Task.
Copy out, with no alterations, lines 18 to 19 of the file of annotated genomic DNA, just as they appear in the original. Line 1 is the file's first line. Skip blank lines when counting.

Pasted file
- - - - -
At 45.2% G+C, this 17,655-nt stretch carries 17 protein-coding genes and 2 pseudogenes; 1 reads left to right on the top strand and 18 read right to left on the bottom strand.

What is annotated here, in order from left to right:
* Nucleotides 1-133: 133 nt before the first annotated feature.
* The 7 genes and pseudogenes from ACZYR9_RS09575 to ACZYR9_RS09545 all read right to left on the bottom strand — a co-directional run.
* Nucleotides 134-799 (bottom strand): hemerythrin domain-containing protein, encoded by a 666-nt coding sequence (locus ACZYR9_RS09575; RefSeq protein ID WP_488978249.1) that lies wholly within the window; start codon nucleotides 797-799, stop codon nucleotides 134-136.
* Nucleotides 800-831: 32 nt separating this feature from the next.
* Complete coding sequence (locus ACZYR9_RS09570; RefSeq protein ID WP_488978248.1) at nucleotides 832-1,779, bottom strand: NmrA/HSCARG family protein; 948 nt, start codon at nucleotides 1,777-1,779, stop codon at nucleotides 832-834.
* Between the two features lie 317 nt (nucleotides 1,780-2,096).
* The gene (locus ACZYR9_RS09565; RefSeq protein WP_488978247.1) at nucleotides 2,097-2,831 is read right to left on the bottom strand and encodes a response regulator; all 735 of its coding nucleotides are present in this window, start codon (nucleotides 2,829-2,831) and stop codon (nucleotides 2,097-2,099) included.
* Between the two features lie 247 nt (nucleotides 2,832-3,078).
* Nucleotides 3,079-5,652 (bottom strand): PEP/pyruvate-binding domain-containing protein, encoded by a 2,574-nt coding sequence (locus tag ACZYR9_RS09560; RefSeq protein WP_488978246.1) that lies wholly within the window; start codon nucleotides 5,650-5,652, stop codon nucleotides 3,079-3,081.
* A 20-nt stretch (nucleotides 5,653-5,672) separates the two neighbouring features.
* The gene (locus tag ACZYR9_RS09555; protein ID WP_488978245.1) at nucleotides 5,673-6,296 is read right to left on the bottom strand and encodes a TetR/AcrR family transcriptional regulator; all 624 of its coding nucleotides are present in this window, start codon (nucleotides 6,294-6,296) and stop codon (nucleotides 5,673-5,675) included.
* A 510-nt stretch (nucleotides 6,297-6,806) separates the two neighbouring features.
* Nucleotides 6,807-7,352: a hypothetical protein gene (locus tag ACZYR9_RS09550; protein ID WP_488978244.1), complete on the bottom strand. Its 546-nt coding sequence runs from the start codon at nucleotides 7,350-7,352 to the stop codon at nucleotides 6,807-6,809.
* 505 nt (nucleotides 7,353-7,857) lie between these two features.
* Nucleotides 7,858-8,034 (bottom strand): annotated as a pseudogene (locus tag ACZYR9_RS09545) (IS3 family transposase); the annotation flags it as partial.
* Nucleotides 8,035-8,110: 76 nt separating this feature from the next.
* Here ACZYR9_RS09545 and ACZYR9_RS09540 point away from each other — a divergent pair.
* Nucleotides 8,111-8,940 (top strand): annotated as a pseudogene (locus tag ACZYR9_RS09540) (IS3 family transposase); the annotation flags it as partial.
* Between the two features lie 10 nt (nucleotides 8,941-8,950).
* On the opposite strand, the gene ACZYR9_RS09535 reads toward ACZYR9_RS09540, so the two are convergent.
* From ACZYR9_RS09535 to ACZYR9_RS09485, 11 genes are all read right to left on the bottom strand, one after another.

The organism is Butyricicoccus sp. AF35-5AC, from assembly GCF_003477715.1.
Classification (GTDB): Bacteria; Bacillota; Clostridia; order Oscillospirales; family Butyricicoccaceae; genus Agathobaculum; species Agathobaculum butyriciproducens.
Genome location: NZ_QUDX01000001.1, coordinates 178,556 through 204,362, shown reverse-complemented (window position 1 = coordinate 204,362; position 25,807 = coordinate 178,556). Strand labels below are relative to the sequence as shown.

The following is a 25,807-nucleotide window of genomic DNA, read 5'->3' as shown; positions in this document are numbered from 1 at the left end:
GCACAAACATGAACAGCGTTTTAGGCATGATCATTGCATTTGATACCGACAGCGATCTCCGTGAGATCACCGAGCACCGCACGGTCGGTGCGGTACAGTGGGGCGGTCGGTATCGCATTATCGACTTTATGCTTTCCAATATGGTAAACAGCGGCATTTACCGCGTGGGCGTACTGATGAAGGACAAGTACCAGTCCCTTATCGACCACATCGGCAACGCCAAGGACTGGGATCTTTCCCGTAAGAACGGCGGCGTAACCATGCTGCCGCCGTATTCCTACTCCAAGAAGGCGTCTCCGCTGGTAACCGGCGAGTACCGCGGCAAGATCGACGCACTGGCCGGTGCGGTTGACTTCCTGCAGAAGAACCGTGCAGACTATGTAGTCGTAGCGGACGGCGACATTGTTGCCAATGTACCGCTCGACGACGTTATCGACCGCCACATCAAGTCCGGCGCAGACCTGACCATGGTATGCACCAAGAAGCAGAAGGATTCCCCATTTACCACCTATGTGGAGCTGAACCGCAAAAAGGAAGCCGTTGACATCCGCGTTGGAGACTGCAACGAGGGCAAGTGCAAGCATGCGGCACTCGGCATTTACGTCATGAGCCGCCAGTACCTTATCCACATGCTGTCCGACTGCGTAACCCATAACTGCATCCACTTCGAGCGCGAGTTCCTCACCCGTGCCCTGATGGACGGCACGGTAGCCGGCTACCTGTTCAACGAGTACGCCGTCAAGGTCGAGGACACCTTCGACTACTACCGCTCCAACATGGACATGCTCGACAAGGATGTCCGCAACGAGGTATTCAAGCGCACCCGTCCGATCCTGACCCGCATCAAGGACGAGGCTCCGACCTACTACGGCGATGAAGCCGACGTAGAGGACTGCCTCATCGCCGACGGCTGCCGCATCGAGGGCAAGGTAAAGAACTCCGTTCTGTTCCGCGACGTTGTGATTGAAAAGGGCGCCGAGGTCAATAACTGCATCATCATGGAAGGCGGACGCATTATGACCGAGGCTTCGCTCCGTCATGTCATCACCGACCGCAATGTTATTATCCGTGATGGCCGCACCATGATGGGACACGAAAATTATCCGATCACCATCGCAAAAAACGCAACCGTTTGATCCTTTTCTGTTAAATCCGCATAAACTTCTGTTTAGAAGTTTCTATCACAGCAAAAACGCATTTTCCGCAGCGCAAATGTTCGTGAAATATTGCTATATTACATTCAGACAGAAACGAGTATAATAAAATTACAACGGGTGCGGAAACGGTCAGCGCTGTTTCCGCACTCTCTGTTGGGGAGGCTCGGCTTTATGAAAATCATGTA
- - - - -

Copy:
* Nucleotides 8,035-8,110: 76 nt separating this feature from the next.
* Here ACZYR9_RS09545 and ACZYR9_RS09540 point away from each other — a divergent pair.